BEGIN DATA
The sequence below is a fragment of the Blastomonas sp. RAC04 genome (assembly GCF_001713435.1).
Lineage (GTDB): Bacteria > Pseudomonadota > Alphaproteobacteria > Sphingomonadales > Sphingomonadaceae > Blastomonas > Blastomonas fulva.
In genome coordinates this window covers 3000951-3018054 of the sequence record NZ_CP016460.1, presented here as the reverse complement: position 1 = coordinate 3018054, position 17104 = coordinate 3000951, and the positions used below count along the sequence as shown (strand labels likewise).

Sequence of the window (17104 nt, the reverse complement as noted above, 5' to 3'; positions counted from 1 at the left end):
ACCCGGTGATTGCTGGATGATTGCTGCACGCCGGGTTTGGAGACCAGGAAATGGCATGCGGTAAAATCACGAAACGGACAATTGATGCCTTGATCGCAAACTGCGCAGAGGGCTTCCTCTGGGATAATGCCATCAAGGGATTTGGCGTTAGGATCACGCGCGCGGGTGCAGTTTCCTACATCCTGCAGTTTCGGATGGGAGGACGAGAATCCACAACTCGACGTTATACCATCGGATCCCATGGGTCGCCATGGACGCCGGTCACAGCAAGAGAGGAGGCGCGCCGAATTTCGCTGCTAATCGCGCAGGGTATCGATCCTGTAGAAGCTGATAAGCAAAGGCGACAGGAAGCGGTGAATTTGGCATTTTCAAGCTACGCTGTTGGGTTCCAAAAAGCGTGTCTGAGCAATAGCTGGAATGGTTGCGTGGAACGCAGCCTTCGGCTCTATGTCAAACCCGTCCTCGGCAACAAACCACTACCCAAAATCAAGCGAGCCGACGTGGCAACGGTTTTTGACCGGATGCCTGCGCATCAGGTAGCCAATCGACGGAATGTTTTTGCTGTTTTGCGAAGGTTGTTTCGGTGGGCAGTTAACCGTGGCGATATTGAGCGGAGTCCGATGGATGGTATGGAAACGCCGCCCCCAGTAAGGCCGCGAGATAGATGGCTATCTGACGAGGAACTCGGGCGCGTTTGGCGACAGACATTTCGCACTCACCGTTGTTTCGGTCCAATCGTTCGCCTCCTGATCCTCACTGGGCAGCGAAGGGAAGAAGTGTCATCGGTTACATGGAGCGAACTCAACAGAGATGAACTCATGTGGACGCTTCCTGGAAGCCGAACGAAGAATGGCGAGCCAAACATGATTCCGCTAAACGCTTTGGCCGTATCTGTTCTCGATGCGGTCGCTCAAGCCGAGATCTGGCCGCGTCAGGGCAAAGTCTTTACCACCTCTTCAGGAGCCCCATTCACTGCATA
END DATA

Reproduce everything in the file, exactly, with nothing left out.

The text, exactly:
The sequence below is a fragment of the Blastomonas sp. RAC04 genome (assembly GCF_001713435.1).
Lineage (GTDB): Bacteria > Pseudomonadota > Alphaproteobacteria > Sphingomonadales > Sphingomonadaceae > Blastomonas > Blastomonas fulva.
In genome coordinates this window covers 3000951-3018054 of the sequence record NZ_CP016460.1, presented here as the reverse complement: position 1 = coordinate 3018054, position 17104 = coordinate 3000951, and the positions used below count along the sequence as shown (strand labels likewise).

Sequence of the window (17104 nt, the reverse complement as noted above, 5' to 3'; positions counted from 1 at the left end):
ACCCGGTGATTGCTGGATGATTGCTGCACGCCGGGTTTGGAGACCAGGAAATGGCATGCGGTAAAATCACGAAACGGACAATTGATGCCTTGATCGCAAACTGCGCAGAGGGCTTCCTCTGGGATAATGCCATCAAGGGATTTGGCGTTAGGATCACGCGCGCGGGTGCAGTTTCCTACATCCTGCAGTTTCGGATGGGAGGACGAGAATCCACAACTCGACGTTATACCATCGGATCCCATGGGTCGCCATGGACGCCGGTCACAGCAAGAGAGGAGGCGCGCCGAATTTCGCTGCTAATCGCGCAGGGTATCGATCCTGTAGAAGCTGATAAGCAAAGGCGACAGGAAGCGGTGAATTTGGCATTTTCAAGCTACGCTGTTGGGTTCCAAAAAGCGTGTCTGAGCAATAGCTGGAATGGTTGCGTGGAACGCAGCCTTCGGCTCTATGTCAAACCCGTCCTCGGCAACAAACCACTACCCAAAATCAAGCGAGCCGACGTGGCAACGGTTTTTGACCGGATGCCTGCGCATCAGGTAGCCAATCGACGGAATGTTTTTGCTGTTTTGCGAAGGTTGTTTCGGTGGGCAGTTAACCGTGGCGATATTGAGCGGAGTCCGATGGATGGTATGGAAACGCCGCCCCCAGTAAGGCCGCGAGATAGATGGCTATCTGACGAGGAACTCGGGCGCGTTTGGCGACAGACATTTCGCACTCACCGTTGTTTCGGTCCAATCGTTCGCCTCCTGATCCTCACTGGGCAGCGAAGGGAAGAAGTGTCATCGGTTACATGGAGCGAACTCAACAGAGATGAACTCATGTGGACGCTTCCTGGAAGCCGAACGAAGAATGGCGAGCCAAACATGATTCCGCTAAACGCTTTGGCCGTATCTGTTCTCGATGCGGTCGCTCAAGCCGAGATCTGGCCGCGTCAGGGCAAAGTCTTTACCACCTCTTCAGGAGCCCCATTCACTGCATA